13. Eyewear incorporating audio apparatus according to claim 1 or claim 11.

Description:

TECHNICAL FIELD

The invention relates to audio apparatus and more particularly to audio apparatus for personal use.

BACKGROUND ART

It is known to provide earphones which may be inserted into a user's ear cavity or headphones comprising a small loudspeaker mounted on a headband and arranged to be placed against or over the user's ear. Such sound sources transmit sound to a user's inner ear via the ear drum using air pressure waves passing along the ear canal.

A typical conventional earphone uses a moving coil type transducer mounted in a plastic housing. The moving coil is connected to a light diaphragm which is designed to fit into the entrance of the ear canal. The moving coil and diaphragm are light and are coupled intimately to the eardrum at the other end of the ear canal. The acoustic impedance of the eardrum and ear canal seen by the moving coil transducer is relatively small. This small impedance in conjunction with the intimate coupling means that the motion requirements of the moving coil transducer are relatively low.

A moving coil transducer requires a magnetic circuit, which typically contain metal parts, e.g. steel or iron pole pieces, to generate magnetic field lines for the coil to move. These parts provide a relatively large inertial mass which combined with the low motion requirement means that relatively little vibration enters the housing.

There are disadvantages associated with both headphones and earphones. For example, they may obstruct normal auditory process such as conversation or may prevent a user from hearing useful or important external audio information, e.g. a warning. Furthermore, they are generally uncomfortable and if the volume of the sound being transmitted is too high they may cause auditory overload and damage. Earpieces which fit into the ear canal also have hygiene issues.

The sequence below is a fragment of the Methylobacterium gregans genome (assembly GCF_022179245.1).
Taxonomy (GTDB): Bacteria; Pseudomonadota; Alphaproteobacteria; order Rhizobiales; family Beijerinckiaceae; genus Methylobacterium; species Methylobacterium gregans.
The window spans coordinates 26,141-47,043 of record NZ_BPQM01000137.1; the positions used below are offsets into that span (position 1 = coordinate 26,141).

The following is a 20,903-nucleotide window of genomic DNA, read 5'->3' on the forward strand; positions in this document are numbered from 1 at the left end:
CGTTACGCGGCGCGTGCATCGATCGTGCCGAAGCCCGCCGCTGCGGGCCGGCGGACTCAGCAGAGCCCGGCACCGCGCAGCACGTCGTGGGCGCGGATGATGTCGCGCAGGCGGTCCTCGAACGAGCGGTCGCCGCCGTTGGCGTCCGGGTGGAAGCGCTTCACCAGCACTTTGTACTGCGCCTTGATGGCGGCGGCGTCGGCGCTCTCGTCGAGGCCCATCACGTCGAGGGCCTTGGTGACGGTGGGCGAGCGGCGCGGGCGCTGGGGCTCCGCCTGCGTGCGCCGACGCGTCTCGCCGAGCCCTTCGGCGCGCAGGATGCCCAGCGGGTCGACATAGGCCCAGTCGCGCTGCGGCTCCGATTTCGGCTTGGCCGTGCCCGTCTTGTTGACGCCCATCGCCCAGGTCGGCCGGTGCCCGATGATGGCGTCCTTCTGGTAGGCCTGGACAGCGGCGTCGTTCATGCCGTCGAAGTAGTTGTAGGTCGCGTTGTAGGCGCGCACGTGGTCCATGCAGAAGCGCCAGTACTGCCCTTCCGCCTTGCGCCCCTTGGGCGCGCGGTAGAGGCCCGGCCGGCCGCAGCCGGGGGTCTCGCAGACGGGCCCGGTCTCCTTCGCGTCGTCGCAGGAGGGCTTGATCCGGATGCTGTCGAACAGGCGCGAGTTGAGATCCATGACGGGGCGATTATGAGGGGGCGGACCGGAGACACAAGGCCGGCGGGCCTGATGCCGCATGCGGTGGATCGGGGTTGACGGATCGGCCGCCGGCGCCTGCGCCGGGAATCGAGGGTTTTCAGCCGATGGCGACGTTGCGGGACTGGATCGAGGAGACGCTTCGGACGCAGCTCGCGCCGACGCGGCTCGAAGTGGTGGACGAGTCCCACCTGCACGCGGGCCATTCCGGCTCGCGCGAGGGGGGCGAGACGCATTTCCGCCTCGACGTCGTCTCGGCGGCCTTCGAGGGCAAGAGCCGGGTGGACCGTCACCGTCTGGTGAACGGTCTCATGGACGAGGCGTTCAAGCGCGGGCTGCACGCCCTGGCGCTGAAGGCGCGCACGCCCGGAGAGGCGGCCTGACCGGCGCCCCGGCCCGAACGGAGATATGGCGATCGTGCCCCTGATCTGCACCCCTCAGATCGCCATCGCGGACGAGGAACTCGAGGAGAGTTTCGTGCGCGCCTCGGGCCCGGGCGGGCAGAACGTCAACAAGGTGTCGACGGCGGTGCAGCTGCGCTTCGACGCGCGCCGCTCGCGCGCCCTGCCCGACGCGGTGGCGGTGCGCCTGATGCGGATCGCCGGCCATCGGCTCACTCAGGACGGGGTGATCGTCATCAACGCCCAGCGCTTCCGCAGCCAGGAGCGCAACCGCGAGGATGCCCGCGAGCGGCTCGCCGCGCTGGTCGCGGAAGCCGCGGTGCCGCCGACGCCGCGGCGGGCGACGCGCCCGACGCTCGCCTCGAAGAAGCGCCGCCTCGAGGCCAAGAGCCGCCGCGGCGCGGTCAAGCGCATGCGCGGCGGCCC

An alternative method of supplying sound to a user's inner ear is to use bone conduction as for example in some types of hearing aids. In this case, a transducer is fixed to a user's mastoid bone to be mechanically coupled to the user's skull. Sound is then transmitted from the transducer through the skull and directly to the cochlea or inner ear. The eardrum is not involved in this sound transmission route. Locating the transducer behind the ear provides good mechanical coupling. Nevertheless, quite high power and applied force is generally necessary for good results.

One disadvantage is that the mechanical impedance of the skull at the location of the transducer is a complex function of frequency. Furthermore, the apparatus needs to be a favourable fit on the skill. Thus, the design of the transducer and the necessary electrical equalisation may be expensive and difficult.

Alternative solutions are proposed in JP56-089200 (Matsushita Electric Ind Co Ltd), WO 01/87007 (Temco Japan Co, Ltd) and WO 02/30151 and WO 05-025267 to the present applicant. In each publication, a transducer is coupled direct to a user's pinna, in particular behind a user's earlobe, to excite vibration therein whereby an acoustic signal is transmitted to the user's inner ear.